Tuesday, January 15, 2013

Solitude and Creativity for the Writer

Writing is a solitary occupation. Putting words on paper--or the computer screen--involves a lot of concentration. As an author, I record my daydreams and then offer them to others for their entertainment. If readers enjoy my story, they might buy another one of my creations. If not, I have to come up with a better flight of fancy.

Ideas are everywhere, but a book must be specific--it cannot wander around as real life does. There must be a point to the story and it needs a beginning, a middle, and an end. That process takes a great deal of thought. Sometimes I hit a dead end when I'm writing. Sometimes I'm not sure I'm leading my characters along the right road.

I've found the creative process can often be nurtured with solitude. When I was younger and raising three small children, sometimes the only solitude I could find was in a trip to the supermarket or a session of folding laundry in my bedroom. Now that I'm older, I find a quiet walk conducive in stimulating my mind.

I found several interesting articles on solitude and creativity but this one, The Lost Art of Solitude, by Leo Babauta, offers a good guide to finding some quiet space to allow your imagination to flourish.

Give solitude a try.

6 comments:

Rose Anderson ~ Romance Novelist said...

That about sums me up too, Penelope. Sometimes I find it hard to socialize because there's a story simmering on the back burner of my imagination.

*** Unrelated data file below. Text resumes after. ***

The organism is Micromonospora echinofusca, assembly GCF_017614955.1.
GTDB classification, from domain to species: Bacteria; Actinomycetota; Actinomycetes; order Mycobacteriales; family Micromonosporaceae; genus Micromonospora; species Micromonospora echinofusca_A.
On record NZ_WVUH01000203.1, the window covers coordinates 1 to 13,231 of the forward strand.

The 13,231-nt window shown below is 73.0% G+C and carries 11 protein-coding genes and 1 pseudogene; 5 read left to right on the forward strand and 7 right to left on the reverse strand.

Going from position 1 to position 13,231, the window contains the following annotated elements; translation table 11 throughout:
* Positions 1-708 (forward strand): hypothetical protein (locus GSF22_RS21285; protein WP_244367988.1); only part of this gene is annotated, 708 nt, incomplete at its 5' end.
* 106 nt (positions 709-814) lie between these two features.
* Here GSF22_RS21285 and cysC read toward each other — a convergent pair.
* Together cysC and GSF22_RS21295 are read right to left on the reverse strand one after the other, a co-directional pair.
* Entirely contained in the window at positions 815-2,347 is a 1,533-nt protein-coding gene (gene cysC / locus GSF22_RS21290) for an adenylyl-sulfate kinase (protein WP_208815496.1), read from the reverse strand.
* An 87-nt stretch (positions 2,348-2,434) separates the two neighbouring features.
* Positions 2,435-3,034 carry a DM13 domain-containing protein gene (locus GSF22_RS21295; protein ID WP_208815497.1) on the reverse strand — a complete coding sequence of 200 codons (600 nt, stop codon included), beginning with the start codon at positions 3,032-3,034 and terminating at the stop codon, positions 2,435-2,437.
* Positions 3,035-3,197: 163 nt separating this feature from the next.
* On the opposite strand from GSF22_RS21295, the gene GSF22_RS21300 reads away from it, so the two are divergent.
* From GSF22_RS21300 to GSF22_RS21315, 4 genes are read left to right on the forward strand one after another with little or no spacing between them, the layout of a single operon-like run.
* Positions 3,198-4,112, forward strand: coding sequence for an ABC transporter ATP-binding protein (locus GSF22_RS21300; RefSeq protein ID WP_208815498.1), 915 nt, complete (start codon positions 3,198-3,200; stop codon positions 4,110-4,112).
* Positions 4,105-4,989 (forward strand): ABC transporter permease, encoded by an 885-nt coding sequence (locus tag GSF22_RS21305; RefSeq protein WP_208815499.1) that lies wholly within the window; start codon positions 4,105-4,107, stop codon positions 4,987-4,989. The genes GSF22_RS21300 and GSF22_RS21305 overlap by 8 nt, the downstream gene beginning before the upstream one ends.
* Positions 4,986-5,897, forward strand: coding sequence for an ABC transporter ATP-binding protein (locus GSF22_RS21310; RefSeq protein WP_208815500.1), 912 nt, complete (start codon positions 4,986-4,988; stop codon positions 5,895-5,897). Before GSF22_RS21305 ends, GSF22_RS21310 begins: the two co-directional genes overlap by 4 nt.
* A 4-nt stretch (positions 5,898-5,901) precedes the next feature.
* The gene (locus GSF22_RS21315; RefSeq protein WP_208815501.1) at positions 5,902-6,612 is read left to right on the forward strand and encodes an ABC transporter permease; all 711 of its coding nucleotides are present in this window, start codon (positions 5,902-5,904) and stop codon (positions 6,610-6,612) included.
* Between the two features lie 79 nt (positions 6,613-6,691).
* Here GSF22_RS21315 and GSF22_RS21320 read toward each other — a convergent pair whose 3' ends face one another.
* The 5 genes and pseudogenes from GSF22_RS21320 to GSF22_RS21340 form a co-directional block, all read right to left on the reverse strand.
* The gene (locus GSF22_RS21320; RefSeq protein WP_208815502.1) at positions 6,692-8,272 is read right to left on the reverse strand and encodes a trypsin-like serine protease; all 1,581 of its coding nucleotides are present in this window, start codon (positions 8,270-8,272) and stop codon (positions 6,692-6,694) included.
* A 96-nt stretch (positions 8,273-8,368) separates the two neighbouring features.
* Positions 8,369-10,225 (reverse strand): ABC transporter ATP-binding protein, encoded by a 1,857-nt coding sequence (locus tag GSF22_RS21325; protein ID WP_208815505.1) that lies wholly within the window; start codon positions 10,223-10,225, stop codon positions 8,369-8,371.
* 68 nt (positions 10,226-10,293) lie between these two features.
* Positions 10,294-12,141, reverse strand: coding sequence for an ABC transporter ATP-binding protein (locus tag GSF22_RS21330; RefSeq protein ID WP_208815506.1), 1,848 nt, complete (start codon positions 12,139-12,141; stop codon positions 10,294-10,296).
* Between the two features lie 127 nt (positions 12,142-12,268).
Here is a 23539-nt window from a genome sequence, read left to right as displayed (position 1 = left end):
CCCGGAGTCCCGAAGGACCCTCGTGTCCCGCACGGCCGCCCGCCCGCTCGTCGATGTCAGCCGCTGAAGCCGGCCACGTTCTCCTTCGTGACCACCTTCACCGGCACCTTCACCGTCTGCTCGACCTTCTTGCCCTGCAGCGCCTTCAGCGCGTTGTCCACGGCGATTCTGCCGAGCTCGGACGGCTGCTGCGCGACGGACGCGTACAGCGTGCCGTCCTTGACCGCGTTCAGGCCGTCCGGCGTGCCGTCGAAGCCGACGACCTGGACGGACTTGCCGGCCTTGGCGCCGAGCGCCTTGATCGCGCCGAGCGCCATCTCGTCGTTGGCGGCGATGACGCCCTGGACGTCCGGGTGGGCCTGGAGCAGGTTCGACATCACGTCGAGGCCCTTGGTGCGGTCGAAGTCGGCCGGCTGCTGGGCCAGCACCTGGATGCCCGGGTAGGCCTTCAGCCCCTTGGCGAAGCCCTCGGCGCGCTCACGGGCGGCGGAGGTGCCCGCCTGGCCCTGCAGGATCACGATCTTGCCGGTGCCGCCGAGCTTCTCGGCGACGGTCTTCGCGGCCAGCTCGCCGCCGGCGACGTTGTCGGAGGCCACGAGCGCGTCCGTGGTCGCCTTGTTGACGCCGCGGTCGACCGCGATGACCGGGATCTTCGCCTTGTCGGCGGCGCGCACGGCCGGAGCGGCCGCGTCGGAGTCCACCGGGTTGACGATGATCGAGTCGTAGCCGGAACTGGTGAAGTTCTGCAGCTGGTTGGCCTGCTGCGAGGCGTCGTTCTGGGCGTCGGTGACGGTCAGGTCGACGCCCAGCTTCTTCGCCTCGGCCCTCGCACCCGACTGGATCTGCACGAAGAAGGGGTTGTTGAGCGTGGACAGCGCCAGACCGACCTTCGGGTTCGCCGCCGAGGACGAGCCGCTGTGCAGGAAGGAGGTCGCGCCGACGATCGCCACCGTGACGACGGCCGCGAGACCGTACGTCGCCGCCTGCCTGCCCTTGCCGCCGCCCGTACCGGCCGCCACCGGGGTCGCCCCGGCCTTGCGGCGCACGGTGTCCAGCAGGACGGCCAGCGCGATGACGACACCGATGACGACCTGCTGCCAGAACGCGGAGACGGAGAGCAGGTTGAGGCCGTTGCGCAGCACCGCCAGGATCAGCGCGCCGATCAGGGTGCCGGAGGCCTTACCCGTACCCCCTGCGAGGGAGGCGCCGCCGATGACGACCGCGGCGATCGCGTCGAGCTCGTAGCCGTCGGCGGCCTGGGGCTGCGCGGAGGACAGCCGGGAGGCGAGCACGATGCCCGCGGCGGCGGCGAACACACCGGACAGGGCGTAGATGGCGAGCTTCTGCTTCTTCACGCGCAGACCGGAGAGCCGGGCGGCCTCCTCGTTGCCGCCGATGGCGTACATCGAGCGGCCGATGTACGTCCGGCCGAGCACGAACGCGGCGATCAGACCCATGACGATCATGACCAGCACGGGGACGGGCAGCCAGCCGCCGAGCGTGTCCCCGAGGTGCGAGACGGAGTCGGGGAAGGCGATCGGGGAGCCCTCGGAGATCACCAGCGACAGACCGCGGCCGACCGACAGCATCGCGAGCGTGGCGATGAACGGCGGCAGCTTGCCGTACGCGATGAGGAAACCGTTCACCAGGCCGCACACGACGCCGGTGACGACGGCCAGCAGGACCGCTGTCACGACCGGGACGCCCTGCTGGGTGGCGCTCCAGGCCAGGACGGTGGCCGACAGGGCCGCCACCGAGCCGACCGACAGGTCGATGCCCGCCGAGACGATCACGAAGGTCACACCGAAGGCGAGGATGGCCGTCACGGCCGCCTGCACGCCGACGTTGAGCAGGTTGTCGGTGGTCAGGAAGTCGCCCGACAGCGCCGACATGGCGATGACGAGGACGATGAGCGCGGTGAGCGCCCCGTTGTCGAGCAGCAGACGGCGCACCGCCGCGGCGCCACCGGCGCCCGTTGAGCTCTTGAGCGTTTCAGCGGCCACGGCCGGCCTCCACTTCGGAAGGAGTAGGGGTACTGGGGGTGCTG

Rose

Penelope Marzec said...

Rose,

Yes, sometimes I want to be a hermit, too. :^) Seeing new places and experiencing new things can also spark imagination. But if I'm working on a story I get rather caught up in it and like to keep at it until it's finished.

DoreeAnderson.blogspot.com or Doree.anderson@wordpress.com said...

Your picture, the quiet of the world around her is my solitude. Those pictures become my salvation. I close my eyes and allow them to put me there so the world around me falls away. There are times that I think a 'hold' button on reality should be invented. Great article, Penelope, Thanks.

Chicki said...

My creative process differs from day to day. I've discovered that I do my best writing by the ocean, but considering that I live four hours from the coast, it only happens when I'm on vacation. When the weather's good, sometimes I go to a local lake to write.

Other times, which are more frequent, I like the buzz of people around me, and I work at a coffeehouse with my earbuds in while I listen to smooth jazz.

Penelope Marzec said...

I do my best writing on rainy, gloomy days. :^) I've tried writing outdoors a few times, but I get distracted by birds, chipmunks, and squirrels.

Leann said...

I think I've decided that fiction writing is not my 'thing'. I feel I would do better with either true life writing or procedural writing, something like that.